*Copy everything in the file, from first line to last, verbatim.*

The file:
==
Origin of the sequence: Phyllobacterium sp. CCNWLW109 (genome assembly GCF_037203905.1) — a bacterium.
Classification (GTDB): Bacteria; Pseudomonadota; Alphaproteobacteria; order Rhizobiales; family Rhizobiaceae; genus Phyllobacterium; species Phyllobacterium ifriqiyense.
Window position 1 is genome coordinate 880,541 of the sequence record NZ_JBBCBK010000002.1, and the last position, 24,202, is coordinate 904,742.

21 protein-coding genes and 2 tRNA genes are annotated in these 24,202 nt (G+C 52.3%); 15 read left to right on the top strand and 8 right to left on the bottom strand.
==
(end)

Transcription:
Origin of the sequence: Phyllobacterium sp. CCNWLW109 (genome assembly GCF_037203905.1) — a bacterium.
Classification (GTDB): Bacteria; Pseudomonadota; Alphaproteobacteria; order Rhizobiales; family Rhizobiaceae; genus Phyllobacterium; species Phyllobacterium ifriqiyense.
Window position 1 is genome coordinate 880,541 of the sequence record NZ_JBBCBK010000002.1, and the last position, 24,202, is coordinate 904,742.

21 protein-coding genes and 2 tRNA genes are annotated in these 24,202 nt (G+C 52.3%); 15 read left to right on the top strand and 8 right to left on the bottom strand.